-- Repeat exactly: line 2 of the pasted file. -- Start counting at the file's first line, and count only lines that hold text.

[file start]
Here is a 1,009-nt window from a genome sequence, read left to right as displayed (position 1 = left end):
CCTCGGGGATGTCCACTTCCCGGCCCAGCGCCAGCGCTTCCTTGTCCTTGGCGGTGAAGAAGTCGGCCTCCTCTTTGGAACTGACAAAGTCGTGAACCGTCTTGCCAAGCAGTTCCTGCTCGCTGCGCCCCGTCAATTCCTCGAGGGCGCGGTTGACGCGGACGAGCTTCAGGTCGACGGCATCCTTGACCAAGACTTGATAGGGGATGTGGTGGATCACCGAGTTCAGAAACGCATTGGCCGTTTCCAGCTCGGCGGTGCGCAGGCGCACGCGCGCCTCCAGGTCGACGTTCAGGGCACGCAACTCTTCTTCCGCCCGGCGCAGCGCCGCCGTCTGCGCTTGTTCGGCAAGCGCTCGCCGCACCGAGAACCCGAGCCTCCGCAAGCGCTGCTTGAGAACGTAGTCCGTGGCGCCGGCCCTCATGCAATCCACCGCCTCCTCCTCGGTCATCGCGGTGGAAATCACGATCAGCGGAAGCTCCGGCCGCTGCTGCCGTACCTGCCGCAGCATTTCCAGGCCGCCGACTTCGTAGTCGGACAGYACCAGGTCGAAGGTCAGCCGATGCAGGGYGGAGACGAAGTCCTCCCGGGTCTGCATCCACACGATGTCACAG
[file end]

CCTCGGGGATGTCCACTTCCCGGCCCAGCGCCAGCGCTTCCTTGTCCTTGGCGGTGAAGAAGTCGGCCTCCTCTTTGGAACTGACAAAGTCGTGAACCGTCTTGCCAAGCAGTTCCTGCTCGCTGCGCCCCGTCAATTCCTCGAGGGCGCGGTTGACGCGGACGAGCTTCAGGTCGACGGCATCCTTGACCAAGACTTGATAGGGGATGTGGTGGATCACCGAGTTCAGAAACGCATTGGCCGTTTCCAGCTCGGCGGTGCGCAGGCGCACGCGCGCCTCCAGGTCGACGTTCAGGGCACGCAACTCTTCTTCCGCCCGGCGCAGCGCCGCCGTCTGCGCTTGTTCGGCAAGCGCTCGCCGCACCGAGAACCCGAGCCTCCGCAAGCGCTGCTTGAGAACGTAGTCCGTGGCGCCGGCCCTCATGCAATCCACCGCCTCCTCCTCGGTCATCGCGGTGGAAATCACGATCAGCGGAAGCTCCGGCCGCTGCTGCCGTACCTGCCGCAGCATTTCCAGGCCGCCGACTTCGTAGTCGGACAGYACCAGGTCGAAGGTCAGCCGATGCAGGGYGGAGACGAAGTCCTCCCGGGTCTGCATCCACACGATGTCACAG